The EU on Monday closed a major tax break that Belgium offered to dozens of multinationals, including beer giant AB InBev, and ordered the companies to return 700 million euros ($762 million) in unpaid taxes.
In the latest Brussels crackdown on tax avoidance, it ruled that the benefit to some 35 multinational companies was illegal and breached the European Union's rules on state aid to companies.
It comes in the wake of the "Luxleaks" scandal, which revealed details of tax breaks given to dozens of major firms in Luxembourg when current European Commission head Jean-Claude Juncker was prime minister.
"The European Commission has concluded that selective tax advantages granted by Belgium under its 'excess profit' tax scheme are illegal under EU state aid rules," Competition Commissioner Margrethe Vestager told a news conference.
"Belgium has given a select number of multinationals substantial tax advantages that break EU state aid rules. It distorts competition on the merits by putting smaller competitors who are not multinational on an unequal footing," Vestager said.
She did not name the companies but sources familiar with the case said they included oil giant BP, chemical company BASF and Stella Artois brewer AB InBev, which is undergoing an $121-billion buyout of rival SABMiller.
The AB InBev case is especially sensitive in Brussels where fears are ripe that the company will use the tie-up as an opportunity to leave its Belgium headquarters to seek lower taxes elsewhere.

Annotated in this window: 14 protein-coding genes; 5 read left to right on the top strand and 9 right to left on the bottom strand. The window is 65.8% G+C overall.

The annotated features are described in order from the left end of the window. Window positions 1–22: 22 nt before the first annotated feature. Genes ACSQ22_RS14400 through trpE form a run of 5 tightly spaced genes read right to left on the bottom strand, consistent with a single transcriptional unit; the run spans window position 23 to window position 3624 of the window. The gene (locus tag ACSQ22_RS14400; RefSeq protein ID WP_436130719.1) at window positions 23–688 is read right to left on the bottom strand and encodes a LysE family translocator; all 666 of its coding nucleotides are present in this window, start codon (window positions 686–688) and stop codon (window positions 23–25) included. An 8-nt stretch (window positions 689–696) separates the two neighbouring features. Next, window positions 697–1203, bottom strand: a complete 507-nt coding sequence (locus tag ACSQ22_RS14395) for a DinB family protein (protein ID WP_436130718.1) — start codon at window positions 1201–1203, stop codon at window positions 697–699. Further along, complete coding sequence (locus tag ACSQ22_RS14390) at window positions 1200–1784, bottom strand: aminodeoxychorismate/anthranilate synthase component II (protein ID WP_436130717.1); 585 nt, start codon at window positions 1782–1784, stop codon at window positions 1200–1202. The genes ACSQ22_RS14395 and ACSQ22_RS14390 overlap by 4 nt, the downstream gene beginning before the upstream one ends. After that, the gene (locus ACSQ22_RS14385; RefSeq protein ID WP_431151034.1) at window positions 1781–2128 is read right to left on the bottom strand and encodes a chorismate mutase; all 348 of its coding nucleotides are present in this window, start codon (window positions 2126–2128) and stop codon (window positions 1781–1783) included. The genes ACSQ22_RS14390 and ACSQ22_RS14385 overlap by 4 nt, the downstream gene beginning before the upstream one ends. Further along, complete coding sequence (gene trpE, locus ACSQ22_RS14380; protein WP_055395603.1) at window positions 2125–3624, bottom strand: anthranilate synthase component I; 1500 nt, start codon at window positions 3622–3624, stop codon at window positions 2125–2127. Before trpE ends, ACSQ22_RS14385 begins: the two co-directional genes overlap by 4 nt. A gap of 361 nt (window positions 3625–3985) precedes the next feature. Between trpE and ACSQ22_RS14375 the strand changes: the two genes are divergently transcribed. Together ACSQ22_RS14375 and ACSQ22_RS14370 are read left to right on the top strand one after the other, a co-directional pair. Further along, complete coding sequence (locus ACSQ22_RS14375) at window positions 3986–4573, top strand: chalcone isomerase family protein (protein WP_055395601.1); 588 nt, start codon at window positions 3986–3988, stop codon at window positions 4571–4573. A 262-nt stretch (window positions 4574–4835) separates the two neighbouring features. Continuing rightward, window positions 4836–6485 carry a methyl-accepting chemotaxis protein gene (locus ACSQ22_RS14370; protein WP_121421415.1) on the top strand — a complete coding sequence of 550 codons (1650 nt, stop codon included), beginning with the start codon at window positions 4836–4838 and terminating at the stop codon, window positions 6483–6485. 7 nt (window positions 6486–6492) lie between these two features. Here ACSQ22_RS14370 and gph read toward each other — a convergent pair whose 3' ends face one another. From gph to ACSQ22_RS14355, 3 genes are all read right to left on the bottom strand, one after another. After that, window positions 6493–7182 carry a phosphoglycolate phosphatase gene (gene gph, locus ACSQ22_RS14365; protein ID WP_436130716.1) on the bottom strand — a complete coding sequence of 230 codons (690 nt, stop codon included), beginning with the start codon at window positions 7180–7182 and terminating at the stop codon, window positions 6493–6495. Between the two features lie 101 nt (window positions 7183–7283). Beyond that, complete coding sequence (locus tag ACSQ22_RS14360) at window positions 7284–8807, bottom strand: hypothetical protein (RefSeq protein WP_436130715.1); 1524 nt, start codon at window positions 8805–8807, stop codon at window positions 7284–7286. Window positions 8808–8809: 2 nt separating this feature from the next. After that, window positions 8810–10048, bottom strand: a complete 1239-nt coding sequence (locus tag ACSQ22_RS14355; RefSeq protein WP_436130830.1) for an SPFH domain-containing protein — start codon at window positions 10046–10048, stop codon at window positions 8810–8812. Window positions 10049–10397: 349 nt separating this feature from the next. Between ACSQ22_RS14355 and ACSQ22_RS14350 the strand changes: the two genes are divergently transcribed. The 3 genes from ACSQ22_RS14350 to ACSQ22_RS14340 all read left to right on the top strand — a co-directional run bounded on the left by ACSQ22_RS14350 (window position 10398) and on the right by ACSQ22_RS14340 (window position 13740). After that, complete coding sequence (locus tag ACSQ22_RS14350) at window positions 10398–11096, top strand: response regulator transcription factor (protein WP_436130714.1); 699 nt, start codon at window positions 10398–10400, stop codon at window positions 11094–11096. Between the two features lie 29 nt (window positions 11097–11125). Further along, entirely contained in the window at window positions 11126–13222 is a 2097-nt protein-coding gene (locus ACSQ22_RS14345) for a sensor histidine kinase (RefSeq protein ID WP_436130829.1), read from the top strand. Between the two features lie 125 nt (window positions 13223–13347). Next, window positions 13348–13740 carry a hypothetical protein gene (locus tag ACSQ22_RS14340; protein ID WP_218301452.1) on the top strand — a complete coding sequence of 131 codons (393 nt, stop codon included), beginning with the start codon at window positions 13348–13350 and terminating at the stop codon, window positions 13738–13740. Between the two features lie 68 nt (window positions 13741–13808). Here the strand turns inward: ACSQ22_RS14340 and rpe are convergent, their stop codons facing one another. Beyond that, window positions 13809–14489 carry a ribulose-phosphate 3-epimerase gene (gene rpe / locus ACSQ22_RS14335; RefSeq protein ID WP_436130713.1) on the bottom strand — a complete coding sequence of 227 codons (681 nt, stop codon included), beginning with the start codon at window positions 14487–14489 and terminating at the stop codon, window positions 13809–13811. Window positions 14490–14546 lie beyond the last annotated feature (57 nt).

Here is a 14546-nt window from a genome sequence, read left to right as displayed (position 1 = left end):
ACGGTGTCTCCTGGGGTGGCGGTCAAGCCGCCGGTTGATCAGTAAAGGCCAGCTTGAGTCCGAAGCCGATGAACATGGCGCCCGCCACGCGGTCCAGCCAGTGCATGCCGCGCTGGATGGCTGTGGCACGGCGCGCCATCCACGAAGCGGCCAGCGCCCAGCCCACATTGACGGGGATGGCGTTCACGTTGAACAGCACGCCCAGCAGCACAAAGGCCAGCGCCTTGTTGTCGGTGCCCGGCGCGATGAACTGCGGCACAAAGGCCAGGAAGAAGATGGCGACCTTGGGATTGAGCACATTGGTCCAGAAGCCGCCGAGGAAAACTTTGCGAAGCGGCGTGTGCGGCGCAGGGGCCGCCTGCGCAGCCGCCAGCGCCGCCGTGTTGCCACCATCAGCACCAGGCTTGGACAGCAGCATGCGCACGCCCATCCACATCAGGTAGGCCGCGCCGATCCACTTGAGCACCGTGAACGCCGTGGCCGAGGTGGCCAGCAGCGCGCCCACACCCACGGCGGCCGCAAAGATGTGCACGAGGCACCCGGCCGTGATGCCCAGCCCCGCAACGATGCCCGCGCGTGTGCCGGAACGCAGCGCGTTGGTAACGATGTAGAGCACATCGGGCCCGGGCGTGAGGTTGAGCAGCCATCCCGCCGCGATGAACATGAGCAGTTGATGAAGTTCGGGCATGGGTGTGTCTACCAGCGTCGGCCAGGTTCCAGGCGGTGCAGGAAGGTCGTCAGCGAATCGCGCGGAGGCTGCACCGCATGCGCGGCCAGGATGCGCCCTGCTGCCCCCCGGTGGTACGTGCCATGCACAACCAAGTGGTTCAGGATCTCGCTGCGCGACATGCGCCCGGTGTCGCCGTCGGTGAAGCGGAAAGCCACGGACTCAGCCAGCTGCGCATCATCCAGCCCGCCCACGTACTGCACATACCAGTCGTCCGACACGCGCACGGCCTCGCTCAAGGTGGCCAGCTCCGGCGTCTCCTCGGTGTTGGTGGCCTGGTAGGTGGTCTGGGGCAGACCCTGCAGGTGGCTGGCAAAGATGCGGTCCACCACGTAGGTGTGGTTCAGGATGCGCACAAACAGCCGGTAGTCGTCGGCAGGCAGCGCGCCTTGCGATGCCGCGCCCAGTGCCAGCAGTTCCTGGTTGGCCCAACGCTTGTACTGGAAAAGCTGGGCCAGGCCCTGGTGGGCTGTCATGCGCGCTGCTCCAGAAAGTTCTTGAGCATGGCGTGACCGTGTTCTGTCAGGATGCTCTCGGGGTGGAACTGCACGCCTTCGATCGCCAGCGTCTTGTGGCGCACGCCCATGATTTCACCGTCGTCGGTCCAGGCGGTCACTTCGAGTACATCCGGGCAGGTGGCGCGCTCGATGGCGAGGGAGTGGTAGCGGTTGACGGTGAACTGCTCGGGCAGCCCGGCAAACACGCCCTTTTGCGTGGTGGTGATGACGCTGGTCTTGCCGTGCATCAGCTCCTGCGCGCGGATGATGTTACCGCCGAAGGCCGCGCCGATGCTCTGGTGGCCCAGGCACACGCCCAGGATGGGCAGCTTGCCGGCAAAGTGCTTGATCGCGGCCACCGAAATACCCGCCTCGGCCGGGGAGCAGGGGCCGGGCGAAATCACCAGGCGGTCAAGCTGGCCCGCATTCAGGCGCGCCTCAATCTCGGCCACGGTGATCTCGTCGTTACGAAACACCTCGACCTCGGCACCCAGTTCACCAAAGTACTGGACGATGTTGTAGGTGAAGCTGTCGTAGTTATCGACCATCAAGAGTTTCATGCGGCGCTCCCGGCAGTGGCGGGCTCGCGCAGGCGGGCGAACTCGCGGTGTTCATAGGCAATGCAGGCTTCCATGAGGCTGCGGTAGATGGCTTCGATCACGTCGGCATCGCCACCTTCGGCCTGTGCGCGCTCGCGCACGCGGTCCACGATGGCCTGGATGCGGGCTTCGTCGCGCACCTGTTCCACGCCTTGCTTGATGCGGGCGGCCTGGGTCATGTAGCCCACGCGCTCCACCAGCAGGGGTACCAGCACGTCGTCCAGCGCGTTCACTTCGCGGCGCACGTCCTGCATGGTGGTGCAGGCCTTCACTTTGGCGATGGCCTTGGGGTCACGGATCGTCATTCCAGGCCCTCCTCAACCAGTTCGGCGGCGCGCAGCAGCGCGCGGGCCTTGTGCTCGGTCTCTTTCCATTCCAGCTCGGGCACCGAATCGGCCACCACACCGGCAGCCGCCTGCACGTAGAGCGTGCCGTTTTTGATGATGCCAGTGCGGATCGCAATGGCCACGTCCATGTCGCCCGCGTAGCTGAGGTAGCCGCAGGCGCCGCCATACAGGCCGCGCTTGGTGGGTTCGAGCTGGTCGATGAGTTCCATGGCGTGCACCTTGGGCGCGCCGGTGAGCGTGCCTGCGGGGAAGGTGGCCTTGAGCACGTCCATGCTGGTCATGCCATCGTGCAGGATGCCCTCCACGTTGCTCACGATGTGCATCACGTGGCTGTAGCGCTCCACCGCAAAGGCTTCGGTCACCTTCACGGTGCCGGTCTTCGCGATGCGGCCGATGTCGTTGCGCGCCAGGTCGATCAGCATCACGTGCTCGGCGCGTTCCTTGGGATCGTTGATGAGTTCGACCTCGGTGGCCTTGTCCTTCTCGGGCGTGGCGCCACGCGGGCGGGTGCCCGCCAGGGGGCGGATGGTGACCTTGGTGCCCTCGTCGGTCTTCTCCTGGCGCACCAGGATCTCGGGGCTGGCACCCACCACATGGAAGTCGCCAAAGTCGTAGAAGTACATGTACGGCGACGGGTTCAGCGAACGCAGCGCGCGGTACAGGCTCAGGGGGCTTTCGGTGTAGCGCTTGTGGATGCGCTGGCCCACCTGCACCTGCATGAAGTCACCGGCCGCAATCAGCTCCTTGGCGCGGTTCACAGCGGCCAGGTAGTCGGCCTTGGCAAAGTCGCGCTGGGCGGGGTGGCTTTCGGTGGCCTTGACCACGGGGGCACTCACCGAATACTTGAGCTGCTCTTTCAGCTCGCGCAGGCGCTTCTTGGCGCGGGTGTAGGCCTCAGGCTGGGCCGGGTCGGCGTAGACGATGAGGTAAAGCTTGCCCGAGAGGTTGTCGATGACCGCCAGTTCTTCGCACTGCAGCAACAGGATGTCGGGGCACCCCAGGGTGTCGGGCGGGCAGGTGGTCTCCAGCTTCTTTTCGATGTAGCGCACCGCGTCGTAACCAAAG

A spokeswoman for AB InBev said that even though the company was "disappointed by this decision, we remain confident that our tax rulings are in full compliance with the EU jurisprudence and that we have always complied with Belgian and international tax provisions".
-'Secret sweetheart deals'-
Belgian Finance Minister Johan Van Overtveldt said the decision was no surprise and that the tax break had been effectively suspended in February when the EU probe began.
"At this point we do not exclude any option. This also applies to the possibility of an appeal against the decision," the minister said in a statement sent to AFP.
The European Union has also launched investigations into other countries' tax deals: US tech giant Apple's deals with Ireland, coffee-shop chain Starbucks with The Netherlands and McDonald's with Luxembourg.
In October the Commission decided that Luxembourg and the Netherlands have granted unfair tax advantages to Fiat and Starbucks, respectively, and ordered the firms to repay some taxes.
EU rules say some tax breaks offered to big companies breach the bloc's rules on state aid, as they amount to a government subsidy that is aimed at attracting multinationals to do business in certain countries.
The deals are not illegal and critics say the EU has been unfairly targeting US companies.
But Vestager said that in the Belgium case, 500 of the 700 million euros in avoided taxes were owed by European companies.
Belgium's system, dubbed "Only in Belgium", allows companies to reduce tax by registering "excess profits" that allegedly result from the advantage of being part of a multinational group.
Vestager insisted those tax breaks should be available for stand-alone companies or Belgian groups, rejecting Belgium's claims that the system avoids "double taxation" in two or more countries.
Fair taxation activists said the decision, like the other EU moves after Luxleaks, was too cautious.
"Instead of unclear tax laws and secret sweetheart deals between governments and multinational corporations, we need clear rules that ensure everyone pays their fair share," said Tove Maria Ryding, a tax specialist at European Network on Debt and Development (Eurodad).